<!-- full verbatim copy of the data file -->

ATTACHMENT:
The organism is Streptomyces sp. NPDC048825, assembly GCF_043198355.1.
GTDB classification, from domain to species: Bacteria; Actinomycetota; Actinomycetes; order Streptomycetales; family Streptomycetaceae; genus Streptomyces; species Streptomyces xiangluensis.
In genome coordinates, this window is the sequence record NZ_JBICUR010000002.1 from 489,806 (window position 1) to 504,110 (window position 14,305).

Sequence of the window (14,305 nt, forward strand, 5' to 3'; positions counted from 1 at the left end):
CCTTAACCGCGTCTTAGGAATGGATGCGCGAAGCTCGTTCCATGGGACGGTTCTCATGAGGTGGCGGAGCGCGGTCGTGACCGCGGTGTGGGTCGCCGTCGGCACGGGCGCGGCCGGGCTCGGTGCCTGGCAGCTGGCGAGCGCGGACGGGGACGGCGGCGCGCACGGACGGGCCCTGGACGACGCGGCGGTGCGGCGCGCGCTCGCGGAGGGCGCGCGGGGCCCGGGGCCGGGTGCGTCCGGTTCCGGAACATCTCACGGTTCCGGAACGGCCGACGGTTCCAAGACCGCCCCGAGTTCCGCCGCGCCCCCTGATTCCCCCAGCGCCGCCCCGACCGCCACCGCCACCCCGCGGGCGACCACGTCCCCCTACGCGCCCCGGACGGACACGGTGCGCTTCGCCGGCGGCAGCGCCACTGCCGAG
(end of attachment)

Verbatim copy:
The organism is Streptomyces sp. NPDC048825, assembly GCF_043198355.1.
GTDB classification, from domain to species: Bacteria; Actinomycetota; Actinomycetes; order Streptomycetales; family Streptomycetaceae; genus Streptomyces; species Streptomyces xiangluensis.
In genome coordinates, this window is the sequence record NZ_JBICUR010000002.1 from 489,806 (window position 1) to 504,110 (window position 14,305).

Sequence of the window (14,305 nt, forward strand, 5' to 3'; positions counted from 1 at the left end):
CCTTAACCGCGTCTTAGGAATGGATGCGCGAAGCTCGTTCCATGGGACGGTTCTCATGAGGTGGCGGAGCGCGGTCGTGACCGCGGTGTGGGTCGCCGTCGGCACGGGCGCGGCCGGGCTCGGTGCCTGGCAGCTGGCGAGCGCGGACGGGGACGGCGGCGCGCACGGACGGGCCCTGGACGACGCGGCGGTGCGGCGCGCGCTCGCGGAGGGCGCGCGGGGCCCGGGGCCGGGTGCGTCCGGTTCCGGAACATCTCACGGTTCCGGAACGGCCGACGGTTCCAAGACCGCCCCGAGTTCCGCCGCGCCCCCTGATTCCCCCAGCGCCGCCCCGACCGCCACCGCCACCCCGCGGGCGACCACGTCCCCCTACGCGCCCCGGACGGACACGGTGCGCTTCGCCGGCGGCAGCGCCACTGCCGAG